Terror, First Class

Gone Girl

An Illusion Review by Joan Ellis


            Gone Girl is a sublime manipulation. Just go see it and enjoy being the target of a grand gang of filmmakers who are trying to make sure you are chilled and wary as you leave the theater to walk in the dark to your car. They succeed on every level.
            How do they do it? From the first frame forward we are fastened completely on newlyweds Nick (Ben Affleck) and Amy Dunne (Rosamund Pike). On the day of their fifth anniversary, Amy disappears, leaving only a floor covered with shattered glass. Because she had been the inspiration for a successful series of children’s books, her disappearance triggers the kind of invasive media circus that surrounds so many scandals in the contemporary celebrity culture.
            Detective Rhonda Boney (Kim Dickens in a consistently convincing performance) is determined to answer the big question: did Nick Dunne kill his wife? That search unfolds in a clever series of twists and turns that leave us riveted and often baffled as to the real nature of every character. Our curiosity about Nick and Amy grows. Who are they as individuals? Who are they as a couple?
            Author Gillian Flynn presents the viewpoint of each through the primal questions of marriage: what are you thinking? What are you feeling? How much do marriage partners keep deeply buried? How do the things they don’t say fester in the silence and then morph into marital damage?
            We cringe at the awful sight of the immediate media convulsion outside the Dunne’s house. As the photographers, TV stations, and the merely curious gather in brutal scrutiny of every rumor about Nick and Amy, a crowd mentality seeds itself, often switching sides with each revelation. So do we in the audience, but we’re more dignified.
            The great success of this thriller springs from the inspired collaboration of director David Fincher (The Social Network) and author Gillian Flynn who wrote both the novel and the screenplay. Fincher is an expert at directing discord, betrayal, and surprise and Flynn is obviously enthralled by the prospect of devising the shocking twists that knock viewers off balance every time they think they have something figured out.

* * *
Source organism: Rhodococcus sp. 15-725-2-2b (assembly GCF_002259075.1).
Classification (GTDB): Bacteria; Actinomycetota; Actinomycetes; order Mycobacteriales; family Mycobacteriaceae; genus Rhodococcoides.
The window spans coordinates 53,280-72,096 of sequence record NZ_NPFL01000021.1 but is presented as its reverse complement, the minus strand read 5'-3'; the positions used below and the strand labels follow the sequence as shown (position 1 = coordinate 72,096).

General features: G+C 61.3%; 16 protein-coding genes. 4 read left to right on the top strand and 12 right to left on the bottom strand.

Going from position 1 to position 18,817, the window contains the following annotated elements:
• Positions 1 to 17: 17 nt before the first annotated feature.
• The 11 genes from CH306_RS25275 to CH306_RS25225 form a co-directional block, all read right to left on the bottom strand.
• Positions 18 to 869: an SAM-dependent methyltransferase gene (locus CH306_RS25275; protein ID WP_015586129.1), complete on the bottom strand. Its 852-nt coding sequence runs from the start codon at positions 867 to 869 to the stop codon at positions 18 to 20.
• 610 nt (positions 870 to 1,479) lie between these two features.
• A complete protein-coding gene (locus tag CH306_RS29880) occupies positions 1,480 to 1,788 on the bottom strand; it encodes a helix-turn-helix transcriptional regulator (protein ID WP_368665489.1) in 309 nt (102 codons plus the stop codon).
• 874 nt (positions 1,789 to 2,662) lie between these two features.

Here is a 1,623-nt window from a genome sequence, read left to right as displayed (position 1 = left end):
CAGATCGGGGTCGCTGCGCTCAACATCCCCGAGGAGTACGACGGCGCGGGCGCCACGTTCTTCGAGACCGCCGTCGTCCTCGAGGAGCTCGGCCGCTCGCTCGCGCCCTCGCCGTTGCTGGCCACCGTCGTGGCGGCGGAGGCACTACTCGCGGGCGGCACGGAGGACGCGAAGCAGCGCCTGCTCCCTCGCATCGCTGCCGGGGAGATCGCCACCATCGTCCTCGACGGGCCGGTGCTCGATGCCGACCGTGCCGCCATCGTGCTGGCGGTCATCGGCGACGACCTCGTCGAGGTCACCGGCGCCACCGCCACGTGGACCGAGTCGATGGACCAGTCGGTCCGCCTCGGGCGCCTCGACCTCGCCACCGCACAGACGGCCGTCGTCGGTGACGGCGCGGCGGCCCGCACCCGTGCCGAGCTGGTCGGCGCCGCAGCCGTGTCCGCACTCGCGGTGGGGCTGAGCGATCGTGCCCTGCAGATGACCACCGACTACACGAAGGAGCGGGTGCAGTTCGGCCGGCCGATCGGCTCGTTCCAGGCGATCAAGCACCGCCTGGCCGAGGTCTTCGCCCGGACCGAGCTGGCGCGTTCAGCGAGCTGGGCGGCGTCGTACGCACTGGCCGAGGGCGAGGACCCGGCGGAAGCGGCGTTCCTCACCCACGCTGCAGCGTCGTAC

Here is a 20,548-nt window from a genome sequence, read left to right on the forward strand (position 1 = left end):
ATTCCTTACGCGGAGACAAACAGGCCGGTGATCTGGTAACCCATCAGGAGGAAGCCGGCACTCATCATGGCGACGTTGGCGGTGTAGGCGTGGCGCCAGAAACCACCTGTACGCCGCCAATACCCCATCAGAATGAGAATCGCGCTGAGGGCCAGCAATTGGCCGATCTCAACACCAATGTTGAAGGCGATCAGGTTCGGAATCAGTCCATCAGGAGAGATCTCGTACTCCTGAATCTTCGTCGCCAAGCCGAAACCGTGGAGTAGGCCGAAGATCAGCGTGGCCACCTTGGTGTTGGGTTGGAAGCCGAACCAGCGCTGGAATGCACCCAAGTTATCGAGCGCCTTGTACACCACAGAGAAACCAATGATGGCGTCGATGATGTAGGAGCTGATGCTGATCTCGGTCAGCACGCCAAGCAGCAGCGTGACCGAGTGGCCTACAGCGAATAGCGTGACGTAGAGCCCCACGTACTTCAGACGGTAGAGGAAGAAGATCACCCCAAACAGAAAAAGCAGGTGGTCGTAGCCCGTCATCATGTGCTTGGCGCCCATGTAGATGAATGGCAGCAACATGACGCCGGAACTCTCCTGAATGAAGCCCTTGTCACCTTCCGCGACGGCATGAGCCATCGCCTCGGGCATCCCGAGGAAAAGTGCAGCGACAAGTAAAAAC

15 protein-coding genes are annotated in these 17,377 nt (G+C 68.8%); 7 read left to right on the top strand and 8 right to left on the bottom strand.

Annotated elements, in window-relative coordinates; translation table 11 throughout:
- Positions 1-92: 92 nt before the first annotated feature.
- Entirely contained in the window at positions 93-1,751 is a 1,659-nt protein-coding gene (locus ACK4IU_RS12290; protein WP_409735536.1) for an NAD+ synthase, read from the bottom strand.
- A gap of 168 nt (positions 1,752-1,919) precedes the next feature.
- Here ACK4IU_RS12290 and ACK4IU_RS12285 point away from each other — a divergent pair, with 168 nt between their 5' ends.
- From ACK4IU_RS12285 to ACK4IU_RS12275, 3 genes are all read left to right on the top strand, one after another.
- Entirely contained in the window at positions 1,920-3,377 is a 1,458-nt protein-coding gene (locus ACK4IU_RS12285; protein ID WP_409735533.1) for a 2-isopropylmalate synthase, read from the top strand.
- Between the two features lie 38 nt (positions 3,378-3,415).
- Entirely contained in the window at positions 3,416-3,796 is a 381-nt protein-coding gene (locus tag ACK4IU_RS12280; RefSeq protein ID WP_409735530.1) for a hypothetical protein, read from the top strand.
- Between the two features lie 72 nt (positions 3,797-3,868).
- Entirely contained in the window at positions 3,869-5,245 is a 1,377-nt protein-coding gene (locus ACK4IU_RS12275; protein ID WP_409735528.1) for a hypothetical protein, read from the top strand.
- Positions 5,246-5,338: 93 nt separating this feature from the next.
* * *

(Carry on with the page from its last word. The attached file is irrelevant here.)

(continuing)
How to cast a story with a good vs. evil – let’s say monstrous – theme? With the exception of Ben Affleck who is excellent as one of the two question marks, they made wise choices by opting for lesser known faces whose familiarity wouldn’t be distracting. Rosamund Pike is terrific as she executes one after another of writer Flynn’s clever shocks. Carrie Coon creates Nick’s sister Margo as a smart, loyal woman torn by revelations. Tyler Perry's Tanner Bolt, Nick's lawyer, delivers some of the best lines in the picture with welcome humor. And if Neil Patrick Harris doesn’t terrify you, you’ve lost your compass.
            Script, direction, and performances have turned the suspense of a normal thriller into a contemporary emotional tangle that resonates in today’s culture. Gone Girl makes Alfred Hitchcock look like kindergarten.


Film Critic : JOAN ELLIS
Film Title : Gone Girl
Word count : 499
Distributor : 20th Century Fox
Running time : 2:29
Rating : R


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